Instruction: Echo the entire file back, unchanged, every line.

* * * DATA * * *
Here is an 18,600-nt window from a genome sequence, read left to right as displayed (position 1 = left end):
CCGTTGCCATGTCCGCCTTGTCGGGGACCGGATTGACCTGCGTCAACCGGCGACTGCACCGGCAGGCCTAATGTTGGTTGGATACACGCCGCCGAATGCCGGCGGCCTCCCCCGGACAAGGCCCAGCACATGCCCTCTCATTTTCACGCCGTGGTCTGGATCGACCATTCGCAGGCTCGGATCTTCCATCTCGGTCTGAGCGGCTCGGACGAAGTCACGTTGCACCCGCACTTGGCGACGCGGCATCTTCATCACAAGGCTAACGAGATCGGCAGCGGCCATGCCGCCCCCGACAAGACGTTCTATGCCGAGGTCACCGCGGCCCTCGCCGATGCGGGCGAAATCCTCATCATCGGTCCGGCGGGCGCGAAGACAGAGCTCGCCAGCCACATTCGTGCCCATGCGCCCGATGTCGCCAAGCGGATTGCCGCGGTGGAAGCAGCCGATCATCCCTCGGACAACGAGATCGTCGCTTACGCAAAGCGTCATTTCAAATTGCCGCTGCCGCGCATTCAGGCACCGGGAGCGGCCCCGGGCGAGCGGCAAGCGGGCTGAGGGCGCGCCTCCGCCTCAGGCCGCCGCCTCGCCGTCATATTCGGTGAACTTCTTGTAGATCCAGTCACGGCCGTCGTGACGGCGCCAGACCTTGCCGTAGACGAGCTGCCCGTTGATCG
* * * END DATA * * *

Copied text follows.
Here is an 18,600-nt window from a genome sequence, read left to right as displayed (position 1 = left end):
CCGTTGCCATGTCCGCCTTGTCGGGGACCGGATTGACCTGCGTCAACCGGCGACTGCACCGGCAGGCCTAATGTTGGTTGGATACACGCCGCCGAATGCCGGCGGCCTCCCCCGGACAAGGCCCAGCACATGCCCTCTCATTTTCACGCCGTGGTCTGGATCGACCATTCGCAGGCTCGGATCTTCCATCTCGGTCTGAGCGGCTCGGACGAAGTCACGTTGCACCCGCACTTGGCGACGCGGCATCTTCATCACAAGGCTAACGAGATCGGCAGCGGCCATGCCGCCCCCGACAAGACGTTCTATGCCGAGGTCACCGCGGCCCTCGCCGATGCGGGCGAAATCCTCATCATCGGTCCGGCGGGCGCGAAGACAGAGCTCGCCAGCCACATTCGTGCCCATGCGCCCGATGTCGCCAAGCGGATTGCCGCGGTGGAAGCAGCCGATCATCCCTCGGACAACGAGATCGTCGCTTACGCAAAGCGTCATTTCAAATTGCCGCTGCCGCGCATTCAGGCACCGGGAGCGGCCCCGGGCGAGCGGCAAGCGGGCTGAGGGCGCGCCTCCGCCTCAGGCCGCCGCCTCGCCGTCATATTCGGTGAACTTCTTGTAGATCCAGTCACGGCCGTCGTGACGGCGCCAGACCTTGCCGTAGACGAGCTGCCCGTTGATCG